How bureaucracy stifles initiative

Drivers walking out of the Prime Minister's office in Suva after registering their complaint on Monday, September 3, 2018. Picture: RAMA

ON April 20, 2017, a group of 110 drivers got together and registered a co-operative company to operate long distance private car services within Fiji.

They were hoping that by registering a company they would be able to run their business legally without harassment from the Lands Transport Authority which has been imposing heavy fines on the operators.

Four years later, they are still fighting to be legalised despite a number of meetings with, and letters to, the Transport Ministry, LTA, the Attorney-General and the Prime Minister’s Office.

The latter have not even bothered to respond.

It seems amazing that here is a group of entrepreneurs who have been striving to legalise their operations so that they can operate within the law, enter the tax net, yet the authorities are refusing to play ball.

As a result, they are forced to operate outside the existing law because there is a high demand for their services

. They are constantly harassed and victimized by LTA and the police, and forced to pay stiff fines.

The private car hire business is not new. It has been operating for almost thirty years, providing long distance private car services to business executives, government officials, families and individuals between Suva, Nadi, Lautoka and Ba, seven days a week, meeting the needs of a certain sector of society.

The service is extremely convenient as opposed to travelling by bus, coach or taking a flight.

Travel is at one’s convenience, there is door to door pick up and delivery, with requested stops on the way easily accommodated.

The private cars are well maintained, kept clean, and comfortable. So high is the demand for private hire cars that there is a host of other illegal private car “taxis” in business apart from the 110 members of the Trans-link Transfers Co-operative Ltd that was registered in April 2017.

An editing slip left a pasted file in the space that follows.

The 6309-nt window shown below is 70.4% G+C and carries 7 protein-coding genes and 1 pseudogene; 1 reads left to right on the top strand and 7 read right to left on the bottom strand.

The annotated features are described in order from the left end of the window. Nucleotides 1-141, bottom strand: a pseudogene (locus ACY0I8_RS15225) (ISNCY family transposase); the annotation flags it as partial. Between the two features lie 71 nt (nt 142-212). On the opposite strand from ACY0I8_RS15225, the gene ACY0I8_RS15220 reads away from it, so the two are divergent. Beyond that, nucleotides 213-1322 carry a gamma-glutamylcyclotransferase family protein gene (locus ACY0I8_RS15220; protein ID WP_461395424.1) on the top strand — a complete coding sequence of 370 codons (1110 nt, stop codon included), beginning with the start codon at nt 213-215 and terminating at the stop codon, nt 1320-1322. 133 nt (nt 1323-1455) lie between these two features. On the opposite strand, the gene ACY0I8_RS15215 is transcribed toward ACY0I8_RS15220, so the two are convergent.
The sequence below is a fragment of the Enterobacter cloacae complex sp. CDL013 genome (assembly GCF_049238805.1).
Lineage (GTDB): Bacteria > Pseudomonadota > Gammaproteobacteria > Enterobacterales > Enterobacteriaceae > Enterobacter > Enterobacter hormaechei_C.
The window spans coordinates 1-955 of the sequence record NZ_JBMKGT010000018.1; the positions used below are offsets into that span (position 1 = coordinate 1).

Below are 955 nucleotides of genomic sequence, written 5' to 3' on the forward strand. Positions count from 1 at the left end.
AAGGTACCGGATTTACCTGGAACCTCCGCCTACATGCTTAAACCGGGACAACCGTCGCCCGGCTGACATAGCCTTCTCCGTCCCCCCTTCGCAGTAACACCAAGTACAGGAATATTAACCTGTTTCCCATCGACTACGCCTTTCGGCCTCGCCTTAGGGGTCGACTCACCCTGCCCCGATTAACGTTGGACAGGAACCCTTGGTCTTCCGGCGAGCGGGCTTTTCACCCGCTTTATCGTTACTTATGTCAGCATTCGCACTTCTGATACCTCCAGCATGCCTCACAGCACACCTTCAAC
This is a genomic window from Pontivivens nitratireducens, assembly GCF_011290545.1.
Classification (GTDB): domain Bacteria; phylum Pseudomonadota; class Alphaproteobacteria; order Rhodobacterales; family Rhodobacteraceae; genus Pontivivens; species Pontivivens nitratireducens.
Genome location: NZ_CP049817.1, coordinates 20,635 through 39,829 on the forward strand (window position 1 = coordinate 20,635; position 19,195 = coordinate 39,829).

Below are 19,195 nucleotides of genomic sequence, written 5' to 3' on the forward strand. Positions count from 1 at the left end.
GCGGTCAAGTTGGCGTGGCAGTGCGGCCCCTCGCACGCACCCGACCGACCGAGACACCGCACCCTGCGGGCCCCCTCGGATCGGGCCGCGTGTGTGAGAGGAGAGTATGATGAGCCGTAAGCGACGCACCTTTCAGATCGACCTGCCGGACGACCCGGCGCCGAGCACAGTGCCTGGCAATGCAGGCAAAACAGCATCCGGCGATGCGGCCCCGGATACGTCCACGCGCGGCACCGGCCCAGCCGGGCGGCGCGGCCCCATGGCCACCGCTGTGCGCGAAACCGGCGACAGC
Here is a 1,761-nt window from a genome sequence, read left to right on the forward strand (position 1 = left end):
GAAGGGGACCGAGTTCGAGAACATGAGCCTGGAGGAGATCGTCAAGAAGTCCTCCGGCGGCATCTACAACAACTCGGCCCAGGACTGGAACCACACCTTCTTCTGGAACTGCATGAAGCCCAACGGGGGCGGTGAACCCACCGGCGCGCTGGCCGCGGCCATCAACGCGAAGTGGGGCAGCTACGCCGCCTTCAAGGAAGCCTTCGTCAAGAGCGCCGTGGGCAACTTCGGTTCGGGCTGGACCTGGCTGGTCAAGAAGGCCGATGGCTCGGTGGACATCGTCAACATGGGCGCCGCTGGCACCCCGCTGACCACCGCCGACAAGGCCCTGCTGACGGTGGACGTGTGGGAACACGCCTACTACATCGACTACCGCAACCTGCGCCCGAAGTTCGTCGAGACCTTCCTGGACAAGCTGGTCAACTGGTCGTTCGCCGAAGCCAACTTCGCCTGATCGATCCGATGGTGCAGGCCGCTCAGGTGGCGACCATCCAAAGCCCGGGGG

LTA a stumbling block

Since the registration of the co-operative four years ago, the group has been knocking on the doors of the Transport Ministry, the Suva City Council and the LTA to be given legal status, without success. The stumbling block appears to be the LTA. Officials of the co-operative met with Transport Minister Parveen Kumar, along with LTA’s CEO and board members in June 2017. The director operations of the Suva City Council and his team were also present at the meeting. The Transport Ministry was accommodative of the request to legalise the private hired car business. Likewise, the SCC provided a base at its foreshore car park for a parking fee of $20 per month. LTA, however, advised the minister that there were no existing rules or regulations under which the private car operators could be accommodated, but said the board would work out solutions by reviewing the existing regulations to see if it could legalise the operations of the co-operative. The matter has dragged on since then on one technicality or another. LTA it seems wants them to take up a taxi permit, but the group feels this may not be the best option for them because of the demarcation of taxi zones. The problem it seems is how to slot them under the existing legislation. The group is suggesting changes to the LTA regulations to facilitate their operations. They have suggested they be registered as Licence Hire (LH) or simply Hire Cars (HC) among other options. Under the LH regulations, they are not allowed to carry passengers on the return journey. The co-operative says this defeats the purpose of their operation as it will make the one-way journey too expensive for their clients In October, last year, the group suffered a further setback when the SCC stopped them from using its parking facility at the Suva for as a base despite the fact that they were paying for the use of the parking lot.
The withdrawal followed an alleged intervention from an assistant government minister who complained to the SCC.